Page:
Digestive health claims grow despite tightening legislation

Innova Market Insights

Wednesday, 22 April, 2015


Tightening legislation around nutritional claims - particularly in Europe - has set back product activity in the digestive or gut health segment. However, despite these difficulties, digestive health claims continue to grow. In 2014, more than 3.2% of products launched carried digestive health claims, up from 2.7% in 2009.

While product activity in this segment rose in the US from 3.3 to 3.6% over the same period, it declined slightly in Europe, from 2.4 to 2.2%.

As nutritional claims become more difficult to make, companies are increasingly focusing on the use of specific ingredients like wholegrains and fibre that are already linked with gut health in many consumers’ minds, according to Innova Market Insights.

Claims of high fibre content or ‘source of fibre’ were used on nearly 3.4% of product launches in 2014, according to Innova’s records. In the US this sat at 4.6%. Wholegrain claims were used in 2% of product launches globally, rising to 3.4% in the US.

“There is clearly still interest in products for digestive or gut health,” said Lu Ann Williams, director of innovation at Innova Market Insights. “This is reflected in ongoing levels of product activity, despite some of the current regulatory issues affecting health claims, particularly in Europe.”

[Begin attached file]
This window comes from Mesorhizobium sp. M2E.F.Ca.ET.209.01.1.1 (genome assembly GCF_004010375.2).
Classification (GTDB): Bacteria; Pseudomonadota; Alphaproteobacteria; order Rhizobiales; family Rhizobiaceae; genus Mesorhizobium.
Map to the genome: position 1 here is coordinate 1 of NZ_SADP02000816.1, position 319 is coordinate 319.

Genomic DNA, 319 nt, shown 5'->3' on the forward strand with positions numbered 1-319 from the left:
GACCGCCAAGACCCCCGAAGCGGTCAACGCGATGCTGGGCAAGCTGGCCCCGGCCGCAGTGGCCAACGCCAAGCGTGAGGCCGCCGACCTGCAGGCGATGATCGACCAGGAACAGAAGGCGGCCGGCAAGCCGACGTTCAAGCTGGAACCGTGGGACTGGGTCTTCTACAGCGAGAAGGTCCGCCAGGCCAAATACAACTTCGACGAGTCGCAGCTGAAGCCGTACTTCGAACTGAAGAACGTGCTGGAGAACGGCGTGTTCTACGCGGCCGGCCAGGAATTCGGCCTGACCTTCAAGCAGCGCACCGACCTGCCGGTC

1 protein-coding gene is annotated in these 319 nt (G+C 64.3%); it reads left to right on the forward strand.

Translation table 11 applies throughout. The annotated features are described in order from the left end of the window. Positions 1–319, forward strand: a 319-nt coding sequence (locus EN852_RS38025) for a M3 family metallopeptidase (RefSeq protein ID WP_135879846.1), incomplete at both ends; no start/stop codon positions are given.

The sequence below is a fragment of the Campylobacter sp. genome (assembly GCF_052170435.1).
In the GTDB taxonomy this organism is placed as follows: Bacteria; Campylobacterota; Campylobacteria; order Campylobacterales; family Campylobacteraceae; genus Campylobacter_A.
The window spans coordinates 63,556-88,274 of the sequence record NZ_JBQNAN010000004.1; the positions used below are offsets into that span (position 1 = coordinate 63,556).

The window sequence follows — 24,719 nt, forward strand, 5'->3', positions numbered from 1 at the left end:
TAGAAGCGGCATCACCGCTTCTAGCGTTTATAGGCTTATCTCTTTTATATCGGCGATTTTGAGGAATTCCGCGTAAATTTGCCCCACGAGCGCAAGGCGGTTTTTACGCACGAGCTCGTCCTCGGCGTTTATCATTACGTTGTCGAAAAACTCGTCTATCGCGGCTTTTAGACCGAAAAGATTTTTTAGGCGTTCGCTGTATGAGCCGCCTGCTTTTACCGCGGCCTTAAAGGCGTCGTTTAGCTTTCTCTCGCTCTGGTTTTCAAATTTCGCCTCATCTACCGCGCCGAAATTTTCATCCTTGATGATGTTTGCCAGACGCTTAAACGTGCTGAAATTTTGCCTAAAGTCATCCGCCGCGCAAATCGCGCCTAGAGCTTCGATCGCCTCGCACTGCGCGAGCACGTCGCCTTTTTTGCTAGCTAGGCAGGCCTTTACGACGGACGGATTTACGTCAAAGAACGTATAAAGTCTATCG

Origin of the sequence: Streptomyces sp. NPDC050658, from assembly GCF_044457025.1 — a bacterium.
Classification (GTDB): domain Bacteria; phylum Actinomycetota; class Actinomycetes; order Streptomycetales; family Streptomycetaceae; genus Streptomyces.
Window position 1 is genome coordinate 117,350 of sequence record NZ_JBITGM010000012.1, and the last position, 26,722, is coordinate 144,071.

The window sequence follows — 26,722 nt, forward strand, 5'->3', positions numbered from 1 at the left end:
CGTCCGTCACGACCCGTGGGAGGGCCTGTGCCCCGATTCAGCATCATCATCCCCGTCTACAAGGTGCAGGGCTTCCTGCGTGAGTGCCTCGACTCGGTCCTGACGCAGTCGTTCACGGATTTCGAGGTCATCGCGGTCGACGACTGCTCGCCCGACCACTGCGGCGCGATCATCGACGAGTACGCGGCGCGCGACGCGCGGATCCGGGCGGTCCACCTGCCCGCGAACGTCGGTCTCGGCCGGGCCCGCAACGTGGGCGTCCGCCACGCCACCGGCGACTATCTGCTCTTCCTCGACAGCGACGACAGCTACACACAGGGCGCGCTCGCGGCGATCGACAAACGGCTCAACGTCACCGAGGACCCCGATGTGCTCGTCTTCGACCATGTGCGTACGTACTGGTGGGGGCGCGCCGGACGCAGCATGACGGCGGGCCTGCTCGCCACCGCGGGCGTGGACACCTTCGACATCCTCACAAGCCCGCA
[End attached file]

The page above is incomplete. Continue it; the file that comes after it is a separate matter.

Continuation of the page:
Companies are using more general health and wellness positionings for their products, Williams said.

“They are relying more on existing consumer awareness of ingredients such as probiotics and fibre, the health benefits that they offer and the kinds of food and drinks products that they can be found in,” she said.

New bread products in particular tend to feature high-fibre claims, with 15% of new bread products using high-fibre claims compared to 9% in savoury biscuits and 5% in sweet biscuits.

Breakfast biscuits have led the high-fibre product claims activity in recent years. Virtually all of these products are marketed as high in fibre and/or whole grains. Their popularity in the UK, Germany, the US and Australia has prompted a revitalisation of existing breakfast biscuit markets in countries such as France and Spain.

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